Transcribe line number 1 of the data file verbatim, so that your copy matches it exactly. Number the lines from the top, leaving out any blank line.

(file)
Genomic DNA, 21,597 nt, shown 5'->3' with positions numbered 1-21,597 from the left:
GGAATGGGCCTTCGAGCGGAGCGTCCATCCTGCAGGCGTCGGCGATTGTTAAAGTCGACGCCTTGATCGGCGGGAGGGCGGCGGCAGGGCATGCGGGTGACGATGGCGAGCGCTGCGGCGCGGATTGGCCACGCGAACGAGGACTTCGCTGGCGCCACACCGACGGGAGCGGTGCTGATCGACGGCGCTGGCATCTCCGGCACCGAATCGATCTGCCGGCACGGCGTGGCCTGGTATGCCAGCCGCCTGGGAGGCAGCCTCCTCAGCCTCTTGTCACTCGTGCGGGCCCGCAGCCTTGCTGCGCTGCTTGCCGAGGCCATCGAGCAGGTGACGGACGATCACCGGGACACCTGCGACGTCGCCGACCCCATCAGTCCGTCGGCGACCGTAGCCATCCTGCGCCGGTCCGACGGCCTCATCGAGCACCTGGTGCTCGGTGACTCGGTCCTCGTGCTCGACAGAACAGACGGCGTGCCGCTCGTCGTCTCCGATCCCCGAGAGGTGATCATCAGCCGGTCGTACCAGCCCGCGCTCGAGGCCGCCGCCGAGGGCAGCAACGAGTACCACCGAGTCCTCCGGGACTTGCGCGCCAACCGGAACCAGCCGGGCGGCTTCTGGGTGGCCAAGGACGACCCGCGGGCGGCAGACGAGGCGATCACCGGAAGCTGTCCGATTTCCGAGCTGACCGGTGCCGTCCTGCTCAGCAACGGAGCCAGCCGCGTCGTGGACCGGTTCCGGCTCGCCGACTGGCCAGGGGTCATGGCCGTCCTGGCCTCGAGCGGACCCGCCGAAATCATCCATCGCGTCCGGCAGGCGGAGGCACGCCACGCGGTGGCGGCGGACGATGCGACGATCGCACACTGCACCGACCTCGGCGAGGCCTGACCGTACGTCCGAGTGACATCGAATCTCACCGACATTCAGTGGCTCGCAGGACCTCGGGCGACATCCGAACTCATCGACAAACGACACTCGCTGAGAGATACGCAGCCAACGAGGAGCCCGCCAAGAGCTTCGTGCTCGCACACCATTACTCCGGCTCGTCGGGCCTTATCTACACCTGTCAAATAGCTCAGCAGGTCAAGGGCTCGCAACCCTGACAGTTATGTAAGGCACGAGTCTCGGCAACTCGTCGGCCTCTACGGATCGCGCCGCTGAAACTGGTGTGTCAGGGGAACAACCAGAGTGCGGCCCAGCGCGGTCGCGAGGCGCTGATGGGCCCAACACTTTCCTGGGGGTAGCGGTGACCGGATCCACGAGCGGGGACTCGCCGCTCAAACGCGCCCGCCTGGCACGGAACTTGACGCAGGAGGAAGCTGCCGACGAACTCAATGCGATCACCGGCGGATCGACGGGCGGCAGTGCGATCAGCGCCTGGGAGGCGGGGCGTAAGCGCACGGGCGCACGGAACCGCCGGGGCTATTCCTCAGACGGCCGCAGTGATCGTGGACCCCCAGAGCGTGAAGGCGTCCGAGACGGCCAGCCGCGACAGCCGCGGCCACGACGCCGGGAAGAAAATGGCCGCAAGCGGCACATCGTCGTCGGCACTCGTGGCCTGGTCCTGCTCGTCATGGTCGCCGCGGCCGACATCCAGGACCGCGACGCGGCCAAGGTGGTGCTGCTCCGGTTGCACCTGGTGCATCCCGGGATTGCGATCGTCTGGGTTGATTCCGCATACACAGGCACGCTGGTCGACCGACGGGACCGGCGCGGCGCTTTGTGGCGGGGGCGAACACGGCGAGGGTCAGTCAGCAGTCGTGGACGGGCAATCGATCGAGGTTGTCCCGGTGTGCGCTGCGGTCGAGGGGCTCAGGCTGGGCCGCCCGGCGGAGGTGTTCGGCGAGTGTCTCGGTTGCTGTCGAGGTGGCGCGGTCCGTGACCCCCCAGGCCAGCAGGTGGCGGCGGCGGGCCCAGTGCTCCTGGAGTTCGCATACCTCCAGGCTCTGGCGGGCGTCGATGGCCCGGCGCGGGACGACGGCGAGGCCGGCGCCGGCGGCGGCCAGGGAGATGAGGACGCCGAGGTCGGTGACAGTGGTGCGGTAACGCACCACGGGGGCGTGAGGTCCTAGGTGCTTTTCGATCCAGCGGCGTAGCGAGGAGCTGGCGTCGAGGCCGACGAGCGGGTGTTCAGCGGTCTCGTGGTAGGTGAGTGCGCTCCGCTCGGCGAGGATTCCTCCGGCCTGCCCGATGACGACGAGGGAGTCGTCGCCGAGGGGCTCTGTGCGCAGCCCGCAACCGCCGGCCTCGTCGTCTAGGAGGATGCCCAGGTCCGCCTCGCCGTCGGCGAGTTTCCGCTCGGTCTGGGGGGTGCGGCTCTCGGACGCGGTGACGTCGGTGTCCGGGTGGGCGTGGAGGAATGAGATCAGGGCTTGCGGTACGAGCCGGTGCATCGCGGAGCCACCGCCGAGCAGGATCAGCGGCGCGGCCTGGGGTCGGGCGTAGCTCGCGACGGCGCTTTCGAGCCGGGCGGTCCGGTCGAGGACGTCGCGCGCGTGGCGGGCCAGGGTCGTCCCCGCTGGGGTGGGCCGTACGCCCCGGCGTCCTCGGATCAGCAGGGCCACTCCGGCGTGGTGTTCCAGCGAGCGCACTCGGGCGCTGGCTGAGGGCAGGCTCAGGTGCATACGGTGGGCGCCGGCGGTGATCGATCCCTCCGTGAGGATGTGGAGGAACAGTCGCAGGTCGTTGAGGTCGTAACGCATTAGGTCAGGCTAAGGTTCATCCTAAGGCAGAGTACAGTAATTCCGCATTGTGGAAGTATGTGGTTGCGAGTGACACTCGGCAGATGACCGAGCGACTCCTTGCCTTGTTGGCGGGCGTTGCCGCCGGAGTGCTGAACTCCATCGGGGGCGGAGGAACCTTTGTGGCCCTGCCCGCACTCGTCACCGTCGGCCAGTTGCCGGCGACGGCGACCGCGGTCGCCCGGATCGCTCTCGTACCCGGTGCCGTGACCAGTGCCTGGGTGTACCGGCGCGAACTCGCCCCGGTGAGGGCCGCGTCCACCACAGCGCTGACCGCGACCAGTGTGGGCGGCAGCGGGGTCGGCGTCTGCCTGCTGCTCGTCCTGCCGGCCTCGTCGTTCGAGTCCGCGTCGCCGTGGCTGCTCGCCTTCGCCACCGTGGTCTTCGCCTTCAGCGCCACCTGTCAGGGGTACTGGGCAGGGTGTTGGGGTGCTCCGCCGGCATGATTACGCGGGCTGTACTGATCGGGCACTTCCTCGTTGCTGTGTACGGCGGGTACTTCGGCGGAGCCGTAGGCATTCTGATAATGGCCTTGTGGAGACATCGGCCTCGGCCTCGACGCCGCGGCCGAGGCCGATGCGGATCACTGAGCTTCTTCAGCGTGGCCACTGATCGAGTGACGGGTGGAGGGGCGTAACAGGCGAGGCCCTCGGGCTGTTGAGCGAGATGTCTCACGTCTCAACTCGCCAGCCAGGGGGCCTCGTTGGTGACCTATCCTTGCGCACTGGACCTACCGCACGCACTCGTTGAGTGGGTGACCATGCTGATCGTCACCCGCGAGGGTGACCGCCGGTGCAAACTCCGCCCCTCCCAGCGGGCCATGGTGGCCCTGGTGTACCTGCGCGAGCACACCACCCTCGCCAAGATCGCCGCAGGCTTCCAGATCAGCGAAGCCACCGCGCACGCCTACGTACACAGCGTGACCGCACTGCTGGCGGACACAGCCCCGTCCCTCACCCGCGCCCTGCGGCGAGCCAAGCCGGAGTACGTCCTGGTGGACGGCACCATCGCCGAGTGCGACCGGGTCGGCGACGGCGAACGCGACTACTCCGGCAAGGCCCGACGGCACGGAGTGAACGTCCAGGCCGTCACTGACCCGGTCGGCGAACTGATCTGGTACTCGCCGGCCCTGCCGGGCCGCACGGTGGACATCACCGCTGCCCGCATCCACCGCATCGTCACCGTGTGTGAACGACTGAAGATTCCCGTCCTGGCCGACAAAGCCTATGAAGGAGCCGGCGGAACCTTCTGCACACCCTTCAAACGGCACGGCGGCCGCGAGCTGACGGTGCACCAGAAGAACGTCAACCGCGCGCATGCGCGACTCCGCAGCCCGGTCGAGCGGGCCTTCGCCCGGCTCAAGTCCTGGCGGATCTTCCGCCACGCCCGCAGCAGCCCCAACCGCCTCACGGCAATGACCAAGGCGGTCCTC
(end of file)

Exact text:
Genomic DNA, 21,597 nt, shown 5'->3' with positions numbered 1-21,597 from the left: